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    The Southern Region IPM Center is located at North Carolina State University, 1730 Varsity Drive, Suite 110, Raleigh, NC 27606, and is sponsored by the United States Department of Agriculture, National Institute of Food and Agriculture.
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Georgia Farmer Barry Martin Shares His Perspective on Cover Crops

Barry Martin is a Hawkinsville, Ga., farmer who plants peanuts, cotton, corn, soybeans, wheat and grain sorghum, and uses strip till. He plants a cover crop in large part to control weeds, such as the herbicide-resistant Palmer amaranth. “A good cover of rye seems to prevent its germination,” he says. Learn more (watch the video).

Palmer amaranth management cutting into Georgia cotton farmers’ profits

By Clint Thompson, University of Georgia

Georgia cotton farmers are successfully managing the state’s most problematic weed, glyphosate-resistant Palmer amaranth, by using many methods, including hand-pulling the weed out of their fields. But tackling the weed is drastically cutting into their already limited profits, according to University of Georgia weed scientist Stanley Culpepper.

“When you ask most of our growers if they’re doing OK in regard to managing Palmer amaranth, the answer is, ‘Absolutely not.’ But it’s because of the cost of management, not the methods of management,” said Culpepper, a researcher with the UGA College of Agricultural and Environmental Sciences. Continue reading

Weather, management will determine extent of resistant weed problem next year

In Southwest Farm Press

Roundup-resistant Palmer amaranth has been bad in the Texas High Plains and Rolling Plains this year. And it could be worse in 2015.

Weather will play a role, say weed scientists Peter Dotray and Wayne Keeling, both with Texas AgriLife Extension in Lubbock. Dotray also has teaching and research responsibilities with Texas Tech.

“Rain made it seem like the light switch just turned on,” in early summer, Dotray said. “If it’s dry next year, resistant-weed infestations may not be as bad, but we know the source of plant resistance is here.”

Continue reading

Controlling weeds in wheat is difficult but not impossible

From Southwest Farm Press

Controlling weeds in wheat may never have been particularly easy, but increasing pressure from herbicide-resistant weeds makes the chore a bit more complicated.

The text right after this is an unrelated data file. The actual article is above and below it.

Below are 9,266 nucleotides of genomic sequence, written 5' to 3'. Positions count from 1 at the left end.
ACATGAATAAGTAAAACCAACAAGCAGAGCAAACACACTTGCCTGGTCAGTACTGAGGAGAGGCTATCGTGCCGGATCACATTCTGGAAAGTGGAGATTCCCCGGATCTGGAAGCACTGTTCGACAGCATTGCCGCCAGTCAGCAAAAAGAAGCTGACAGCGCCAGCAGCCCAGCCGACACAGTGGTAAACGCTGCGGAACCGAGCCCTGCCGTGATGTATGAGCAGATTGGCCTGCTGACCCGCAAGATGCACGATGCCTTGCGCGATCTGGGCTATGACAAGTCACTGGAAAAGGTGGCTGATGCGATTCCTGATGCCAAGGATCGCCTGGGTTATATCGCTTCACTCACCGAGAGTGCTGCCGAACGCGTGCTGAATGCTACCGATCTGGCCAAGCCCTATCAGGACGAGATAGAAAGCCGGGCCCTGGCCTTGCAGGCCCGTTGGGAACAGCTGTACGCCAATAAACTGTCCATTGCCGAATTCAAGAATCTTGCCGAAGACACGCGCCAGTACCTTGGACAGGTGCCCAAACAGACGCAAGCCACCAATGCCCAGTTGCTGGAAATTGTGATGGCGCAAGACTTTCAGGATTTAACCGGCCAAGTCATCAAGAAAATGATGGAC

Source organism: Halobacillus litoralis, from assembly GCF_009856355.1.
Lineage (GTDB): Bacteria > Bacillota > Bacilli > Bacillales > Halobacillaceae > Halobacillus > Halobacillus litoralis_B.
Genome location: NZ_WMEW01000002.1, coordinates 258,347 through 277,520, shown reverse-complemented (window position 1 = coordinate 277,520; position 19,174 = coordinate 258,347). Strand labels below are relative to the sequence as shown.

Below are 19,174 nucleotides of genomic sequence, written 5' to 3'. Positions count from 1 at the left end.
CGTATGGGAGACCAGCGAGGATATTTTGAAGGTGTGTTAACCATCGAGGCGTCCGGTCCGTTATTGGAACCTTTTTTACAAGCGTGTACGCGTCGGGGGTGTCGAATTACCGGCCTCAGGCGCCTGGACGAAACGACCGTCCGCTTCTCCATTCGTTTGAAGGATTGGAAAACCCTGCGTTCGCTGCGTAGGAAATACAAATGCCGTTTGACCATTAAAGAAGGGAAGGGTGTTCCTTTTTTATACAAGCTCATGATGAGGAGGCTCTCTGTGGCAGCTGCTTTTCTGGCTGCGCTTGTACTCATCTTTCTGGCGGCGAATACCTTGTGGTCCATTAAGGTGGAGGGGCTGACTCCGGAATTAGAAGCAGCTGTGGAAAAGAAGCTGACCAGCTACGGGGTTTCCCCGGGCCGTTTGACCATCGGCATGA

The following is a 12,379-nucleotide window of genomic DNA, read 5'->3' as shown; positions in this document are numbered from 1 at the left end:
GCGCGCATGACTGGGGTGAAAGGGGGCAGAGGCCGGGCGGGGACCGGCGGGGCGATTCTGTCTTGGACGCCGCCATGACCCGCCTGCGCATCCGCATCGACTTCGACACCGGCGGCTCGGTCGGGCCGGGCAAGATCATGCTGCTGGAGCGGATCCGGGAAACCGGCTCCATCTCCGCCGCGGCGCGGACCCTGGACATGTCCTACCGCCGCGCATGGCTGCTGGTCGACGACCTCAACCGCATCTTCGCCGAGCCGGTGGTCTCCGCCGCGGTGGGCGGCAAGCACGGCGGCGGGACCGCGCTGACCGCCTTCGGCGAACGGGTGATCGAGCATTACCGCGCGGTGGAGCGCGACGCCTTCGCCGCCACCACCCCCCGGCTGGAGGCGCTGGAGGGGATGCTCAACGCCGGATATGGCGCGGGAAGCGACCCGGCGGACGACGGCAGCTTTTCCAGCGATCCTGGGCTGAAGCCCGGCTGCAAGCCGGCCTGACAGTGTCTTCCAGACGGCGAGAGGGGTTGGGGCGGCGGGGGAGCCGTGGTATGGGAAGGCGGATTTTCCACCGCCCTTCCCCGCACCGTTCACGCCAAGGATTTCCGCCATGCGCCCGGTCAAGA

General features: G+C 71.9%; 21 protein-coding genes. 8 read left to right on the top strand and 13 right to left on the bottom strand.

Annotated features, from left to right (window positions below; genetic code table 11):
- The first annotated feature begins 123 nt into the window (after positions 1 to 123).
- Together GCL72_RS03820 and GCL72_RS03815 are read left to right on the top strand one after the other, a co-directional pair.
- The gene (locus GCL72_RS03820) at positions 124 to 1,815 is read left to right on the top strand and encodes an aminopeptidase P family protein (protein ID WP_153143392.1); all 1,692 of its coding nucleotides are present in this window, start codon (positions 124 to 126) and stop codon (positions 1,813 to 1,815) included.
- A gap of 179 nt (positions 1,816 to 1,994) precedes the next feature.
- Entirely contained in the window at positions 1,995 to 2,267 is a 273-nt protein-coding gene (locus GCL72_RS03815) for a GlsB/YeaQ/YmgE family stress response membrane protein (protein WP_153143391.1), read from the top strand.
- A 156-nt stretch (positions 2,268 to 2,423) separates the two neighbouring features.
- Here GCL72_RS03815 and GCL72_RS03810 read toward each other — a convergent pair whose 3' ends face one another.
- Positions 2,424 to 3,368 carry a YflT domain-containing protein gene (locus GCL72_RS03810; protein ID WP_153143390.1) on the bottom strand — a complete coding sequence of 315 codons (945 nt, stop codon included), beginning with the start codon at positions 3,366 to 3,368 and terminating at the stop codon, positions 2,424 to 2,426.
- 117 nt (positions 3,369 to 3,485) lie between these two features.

But it’s not impossible, says David Drake, Texas AgriLife Extension agronomist who works out of the Research and Extension Center in San Angelo. Drake says six factors play important roles in effective weed control.

Continue reading

Invader Batters Rural America, Shrugging Off Herbicides

In the New York Times, August 11, 2014

By Michael Wines

The Terminator — that relentless, seemingly indestructible villain of the 1980s action movie — is back. And he is living amid the soybeans at Harper Brothers Farms.

About 100 miles northwest of Indianapolis, amid 8,000 lush acres farmed by Dave Harper, his brother Mike and their sons, the Arnold Schwarzenegger of weeds refuses to die. Three growing seasons after surfacing in a single field, it is a daily presence in a quarter of the Harper spread and has a foothold in a third more. Its oval leaves and spindly seed heads blanket roadsides and jut above orderly soybean rows like skyscrapers poking through cloud banks. It shrugs off extreme drought and heat. At up to six inches in diameter, its stalk is thick enough to damage farm equipment.

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Arkansas researchers test new tools that destroy weed seeds

From Delta Farm Press

Most farmers are aware of the concept of “air seeding;” i.e, distributing wheat or rice or bermudagrass seed with an airplane or a spreader truck or even by hand.

What some may not think about is another method of air seeding, spreading seed, especially of glyphosate or other herbicide-resistant weeds like Palmer amaranth, out the back of their combine during harvest operations.

Continue reading

New weed scouting tool available for southern growers

From Delta Farm Press

You’re walking your fields, and you come across a weed that you know you’ve seen before. But you can’t call the name.

If that’s happened to you this spring or even in the last year or two, you need to download the new Ag Weed ID on your mobile phone. This free app, which is powered by Penton Farm Progress, can be invaluable in helping you ID and control problem weeds this spring.

Continue reading